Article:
By the way, if your friend down the street was selling plastic
beads without telling her customers she is treading on very thin
ice! That is not only unethical but illegal as well. Be up front
with your customers...don't try to decieve them. Basically, she
was charging too much
Gee Don, don't assume that people don't want to pay a lot for
plastic! First off, IF she was selling them at face value, AND
there was no deception involved, there is no legal issue.
You may not remember, but back in the eighties you could walk into a
department store and buy paper earrings for $45 dollars. That's
right, paper -- and the findings were base metal coated in gold
colored or silver colored wash. And they flew off the shelves!
They were huge and colorful, and flashy (did I mention they used
gold colored paint on a lot of them?) and lightweight -- perfect for
giant eighties hairstyles.
It is the market which drives the price. If you find the right
niche market, and you produce a product that they crave (even if
it's just because it's "fun") then you can command a price
commensurate with what they are used to paying. In the case of
ladies at spas, they are very used to paying a chunk of money for
what they want. In fact, this is a niche where charging too little
(in their eyes) will make your work unsellable. It is more of an
Just because you might harbor a little resentment at the prices that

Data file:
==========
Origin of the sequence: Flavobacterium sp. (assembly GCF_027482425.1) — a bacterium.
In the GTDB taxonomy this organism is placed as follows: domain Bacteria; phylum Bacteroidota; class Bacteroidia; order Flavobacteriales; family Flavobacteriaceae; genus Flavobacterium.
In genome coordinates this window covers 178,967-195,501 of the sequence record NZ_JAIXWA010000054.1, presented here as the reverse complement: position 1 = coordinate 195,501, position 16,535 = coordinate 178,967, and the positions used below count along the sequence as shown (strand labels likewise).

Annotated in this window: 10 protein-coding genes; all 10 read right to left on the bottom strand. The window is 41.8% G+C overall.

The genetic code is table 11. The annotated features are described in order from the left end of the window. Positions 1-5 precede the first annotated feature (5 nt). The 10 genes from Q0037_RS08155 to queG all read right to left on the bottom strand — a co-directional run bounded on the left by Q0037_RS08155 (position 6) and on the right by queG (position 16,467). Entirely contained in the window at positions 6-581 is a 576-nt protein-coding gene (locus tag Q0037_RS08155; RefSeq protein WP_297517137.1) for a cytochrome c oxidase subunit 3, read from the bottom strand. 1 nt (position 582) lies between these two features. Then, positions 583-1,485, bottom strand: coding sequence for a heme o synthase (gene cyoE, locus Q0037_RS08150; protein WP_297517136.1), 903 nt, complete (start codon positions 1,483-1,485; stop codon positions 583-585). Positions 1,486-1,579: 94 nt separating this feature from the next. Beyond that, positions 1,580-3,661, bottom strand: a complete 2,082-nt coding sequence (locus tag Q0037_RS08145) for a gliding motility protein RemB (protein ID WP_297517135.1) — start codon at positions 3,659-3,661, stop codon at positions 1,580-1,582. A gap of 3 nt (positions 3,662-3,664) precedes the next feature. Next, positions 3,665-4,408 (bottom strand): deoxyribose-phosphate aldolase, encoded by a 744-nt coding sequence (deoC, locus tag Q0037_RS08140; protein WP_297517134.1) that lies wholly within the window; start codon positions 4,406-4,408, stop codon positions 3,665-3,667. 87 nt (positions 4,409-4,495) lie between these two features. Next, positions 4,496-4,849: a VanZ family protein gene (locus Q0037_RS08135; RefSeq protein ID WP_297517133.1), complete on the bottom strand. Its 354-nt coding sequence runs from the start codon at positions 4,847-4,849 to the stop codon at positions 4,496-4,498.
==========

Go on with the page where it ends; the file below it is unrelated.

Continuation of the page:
this person was able to command for plastic, doesn't mean that
"Basically, she was charging too much". I understand that in a
traditional retail jewelry business, the price points can be below
$100 for pieces made of 14K gold -- what you need to realize is that
it is not the intrinsic value of the material that sets the price
(it is just this kind of thinking that makes people sell finished
jewelry by weight!) -- it is demand that sets the price.
Frankly, it astounds me that I can purchase natural (or even
treated) stone beads for less than glass beads being imported from
the same country! Just because I value stone over glass, though,
doesn't mean that everyone does.
Like it or not, each of us lives in our own little world, and it
does good to find out about other people's perspectives. Learning
about other people's attitudes toward spending will help you a lot
with your business, and maybe then you can find a niche market that
will be just as profitable for you as the plastic bead girl's
business was for her.
Also, from what I remember about the original post, it might have
been a little harsh in advising two years of study before trying to
make a sterling neck ring. Really.